Because this logic is not hard-coded in the Hub, the application can override or extend this logic to support specialized requirements. For example, bridge gadgets can be supported easily because the myOnPublish logic above can be extended to allow trusted bridge gadgets to specify different origins for different senders:

   myOnPublish = function( topic, data, pcont, scont ) {

       // ...Do other checks here...

       if( ( data["publisherOrigin"] ) {
           if( data.publisherOrigin != pcont.getPartnerOrigin() ) ) {
               if( pcont.getPartnerOrigin() != aTrustedOrigin )
                   return false;
				// Otherwise the publisher is the bridge. We trust its 
				// labeling of published events, even if the origins that 
				// it specifies differ from the bridge's own origin.
       return true;

This logic enables the trusted bridge gadget to specify the actual origin of an event that it is forwarding, instead of the bridge's own origin.

Security Features

Frame Phishing: Load Time-Out

The anti-frame-phishing logic uses timeouts to ensure that a client that has just been loaded authenticates itself to the container in a reasonable period of time. This prevents an attacker (possibly script running in a grandparent frame) from replacing the client with a phishing document before other anti-phishing components (tunnel iframes) can be initialized.

I made the container auto-hide the iframe until the client connects (and after the client disconnects) in order to prevent a user from being tricked by such a phishing attack.

However, hiding the iframe does not prevent the phishing page from running script. If allowing the (hidden) phishing page to run script for an indefinite period of time introduces a dangerous security loophole, then the load timeout is critical because it limits the amount of time available to the script in the phishing page.

On the other hand, there are several possible mitigating factors.

1. One likely form of attack that a phishing page might mount would be an attempt to crack, by brute force, the second security token. However, this attack will be detected as a "forged message" security alert without requiring a load timeout.

2. The "phishing window" situation can't occur at all unless some malicious script in the browser has the ability to replace the container iframe's content with a phishing page (i.e., to introduce malicious script into the mash-up, one must first introduce malicious script into the mash-up). Thus, unless there are advantages to running malicious script in the container's iframe rather than an ancestor frame, one can ask why the malicious script would waste effort navigating the container iframe to a page containing some other malicious script.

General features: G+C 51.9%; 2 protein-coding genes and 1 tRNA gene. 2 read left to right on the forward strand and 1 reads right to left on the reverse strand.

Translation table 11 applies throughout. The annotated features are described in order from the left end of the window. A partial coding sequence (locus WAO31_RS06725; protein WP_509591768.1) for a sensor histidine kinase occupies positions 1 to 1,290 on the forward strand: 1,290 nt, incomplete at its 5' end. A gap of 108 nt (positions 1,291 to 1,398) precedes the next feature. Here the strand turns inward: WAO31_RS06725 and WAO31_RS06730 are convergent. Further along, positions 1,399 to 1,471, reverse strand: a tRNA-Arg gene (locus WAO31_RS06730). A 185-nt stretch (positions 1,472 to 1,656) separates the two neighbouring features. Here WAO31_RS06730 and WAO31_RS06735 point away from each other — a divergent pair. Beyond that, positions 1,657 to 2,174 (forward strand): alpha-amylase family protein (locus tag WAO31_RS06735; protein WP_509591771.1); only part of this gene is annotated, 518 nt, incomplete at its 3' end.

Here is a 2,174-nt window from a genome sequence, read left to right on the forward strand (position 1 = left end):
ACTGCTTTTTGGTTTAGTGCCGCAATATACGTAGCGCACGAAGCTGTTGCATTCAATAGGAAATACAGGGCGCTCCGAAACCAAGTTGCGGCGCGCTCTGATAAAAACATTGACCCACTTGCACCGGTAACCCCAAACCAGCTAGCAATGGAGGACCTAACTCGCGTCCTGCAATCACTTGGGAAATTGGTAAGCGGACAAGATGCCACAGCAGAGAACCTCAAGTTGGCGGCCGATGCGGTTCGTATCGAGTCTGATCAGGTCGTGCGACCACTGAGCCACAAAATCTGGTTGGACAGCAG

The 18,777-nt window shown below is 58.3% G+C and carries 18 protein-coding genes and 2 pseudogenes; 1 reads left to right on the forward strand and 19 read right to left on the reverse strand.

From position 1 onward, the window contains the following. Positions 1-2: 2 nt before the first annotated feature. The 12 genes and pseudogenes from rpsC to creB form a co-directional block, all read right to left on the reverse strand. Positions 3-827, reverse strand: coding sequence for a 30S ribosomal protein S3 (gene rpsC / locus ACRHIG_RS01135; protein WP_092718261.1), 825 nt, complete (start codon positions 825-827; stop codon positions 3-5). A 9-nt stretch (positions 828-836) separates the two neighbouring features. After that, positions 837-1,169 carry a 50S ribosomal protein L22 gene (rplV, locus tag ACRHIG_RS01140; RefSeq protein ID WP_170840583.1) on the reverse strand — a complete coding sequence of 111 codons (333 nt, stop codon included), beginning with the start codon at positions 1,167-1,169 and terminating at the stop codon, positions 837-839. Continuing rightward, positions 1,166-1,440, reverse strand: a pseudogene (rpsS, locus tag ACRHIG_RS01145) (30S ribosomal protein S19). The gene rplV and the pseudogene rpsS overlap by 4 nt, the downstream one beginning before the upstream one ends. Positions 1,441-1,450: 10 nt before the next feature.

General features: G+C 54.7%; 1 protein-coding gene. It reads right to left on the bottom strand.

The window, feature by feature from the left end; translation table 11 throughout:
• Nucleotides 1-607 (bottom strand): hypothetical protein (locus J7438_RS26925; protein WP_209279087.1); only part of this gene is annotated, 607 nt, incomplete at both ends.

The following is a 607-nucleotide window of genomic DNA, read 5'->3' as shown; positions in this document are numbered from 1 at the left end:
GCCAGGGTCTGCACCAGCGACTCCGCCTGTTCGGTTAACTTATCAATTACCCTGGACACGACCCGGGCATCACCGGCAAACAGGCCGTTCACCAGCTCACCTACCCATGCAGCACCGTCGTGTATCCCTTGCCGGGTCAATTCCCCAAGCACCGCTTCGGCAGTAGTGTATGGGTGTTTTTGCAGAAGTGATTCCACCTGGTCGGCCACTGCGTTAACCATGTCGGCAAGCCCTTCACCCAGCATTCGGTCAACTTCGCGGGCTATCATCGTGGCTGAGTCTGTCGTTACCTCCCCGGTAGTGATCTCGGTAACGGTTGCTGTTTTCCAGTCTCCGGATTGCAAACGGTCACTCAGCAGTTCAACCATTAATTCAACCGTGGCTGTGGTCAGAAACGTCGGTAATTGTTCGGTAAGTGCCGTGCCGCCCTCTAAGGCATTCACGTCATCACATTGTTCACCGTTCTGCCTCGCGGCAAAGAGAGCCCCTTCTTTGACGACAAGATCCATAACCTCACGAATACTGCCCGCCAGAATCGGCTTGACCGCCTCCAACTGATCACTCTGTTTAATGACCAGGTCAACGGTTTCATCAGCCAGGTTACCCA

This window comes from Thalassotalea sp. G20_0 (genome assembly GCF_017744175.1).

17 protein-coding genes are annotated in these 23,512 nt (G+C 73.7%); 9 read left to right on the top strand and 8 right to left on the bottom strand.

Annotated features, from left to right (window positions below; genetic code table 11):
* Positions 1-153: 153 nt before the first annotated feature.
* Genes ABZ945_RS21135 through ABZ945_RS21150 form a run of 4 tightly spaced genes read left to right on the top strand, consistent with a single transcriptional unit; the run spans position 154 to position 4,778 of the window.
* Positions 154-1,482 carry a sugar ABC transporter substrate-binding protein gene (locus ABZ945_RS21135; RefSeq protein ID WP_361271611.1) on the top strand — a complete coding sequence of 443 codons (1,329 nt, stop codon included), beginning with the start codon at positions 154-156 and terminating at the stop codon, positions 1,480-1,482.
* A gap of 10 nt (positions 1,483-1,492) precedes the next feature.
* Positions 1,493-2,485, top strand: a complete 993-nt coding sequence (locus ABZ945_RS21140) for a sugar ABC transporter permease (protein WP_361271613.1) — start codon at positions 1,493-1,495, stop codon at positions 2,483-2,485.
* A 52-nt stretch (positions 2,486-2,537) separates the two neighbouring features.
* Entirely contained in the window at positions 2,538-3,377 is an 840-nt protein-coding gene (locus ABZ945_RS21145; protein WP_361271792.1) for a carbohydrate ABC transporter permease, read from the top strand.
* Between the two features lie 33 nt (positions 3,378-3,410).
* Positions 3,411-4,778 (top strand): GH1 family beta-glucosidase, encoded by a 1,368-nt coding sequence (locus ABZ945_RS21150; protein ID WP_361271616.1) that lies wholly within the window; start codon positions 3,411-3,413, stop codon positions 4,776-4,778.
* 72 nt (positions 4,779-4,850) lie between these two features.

Needham-Schroeder-Lowe Handshake

The NSL Handshake

When an IframeHubClient connects to an IframeContainer, the Container must ensure that the HubClient is really running in the required URL (i.e. the iframe has not been navigated to a different page) and the HubClient must ensure that the Container really has the URL that it claims to have (in case the client application is only supposed to exchange data with certain mash-up applications).

This mutual authentication relies on a handshake that is analogous to the Needham-Schroeder-Lowe protocol.[1] The reference implementation of the OpenAjax Hub implements the fixes identified in the aforementioned paper.

In the FIM case, the NSL handshake for the iframe case is roughly as follows:

1. Container → HubClient: TokenCH, TunnelURL

2. HubClient → Container: TokenCH, TokenHC, HubClient

3. Container → HubClient: TokenCH, TokenHC


4+. Container → HubClient: TokenCH, TokenHC, Data messages

4+. HubClient → Container: TokenCH, TokenHC, Data messages

The Container sends messages to its HubClient by setting Container iframe's src URL. This URL is is only readable by script in windows that share that URL's origin, although any origin can set this URL.

The HubClient sends messages to its Container by setting the tunnel iframe's src URL. This URL is only readable via by windows with the same origin as the tunnel URL (although any origin can set this URL). Script running in the tunnel iframe document then accesses functions within its grandparent window; this can only happen if the tunnel iframe src URL has the same origin as the manager application window.

In message #1, TunnelURL is both a return address for replies and a claim of identity. The HubClient considers the tunnel URL to represent the identity of the manager application, e.g. for getPartnerOrigin() purposes.

When a tunnel iframe receives a message via its tunnel URL, it verifies that the first of the message's two tokens is identical to TokenCH, which the Container sent to the HubClient that owns the tunnel URL. If the token is not TokenCH, then the Container raises a ForgedMessage security alert; only a HubClient instance can send messages to that HubClient's Container through HubClient's tunnel.


[1] Securing Frame Communication in Browsers. Adam Barth, Colin Jackson, John Mitchell.

Container Architecture

Widgets that Share an Origin

A set of widgets that trust each other completely, and which need to share information in a tightly coupled manner, must be able to share a single domain. The Managed Hub design makes it easy to accomplish this; the manager application can simply specify appropriate domains when it sets the iframe URIs for the various Containers.

Purpose of this Page

Commentary on this page serves to fill in part of the "big picture," and can be used in situations like these:

  • If an external project is considering adopting the Hub in place of its existing event system, these notes help the architects to understand the Hub architecture and to determine whether it addresses gaps in their existing system. Also, these notes may help them to feel comfortable that the Hub balances strong security with simplicity and a lightweight architecture.
  • Knowledge that is now locked up in my brain, or those of the other key developers, will inevitably be lost if it is not written down.
  • These notes may help future members to "ramp up."
  • If design changes are proposed in certain areas, these notes will help the team to determine whether newly proposed designs leave any gaps in comparison with existing approaches.
  • These notes may help us to analyze and eventually jettison features that are no longer necessary.
  • These notes may help developers of custom Containers to learn from the experience of the Hub team.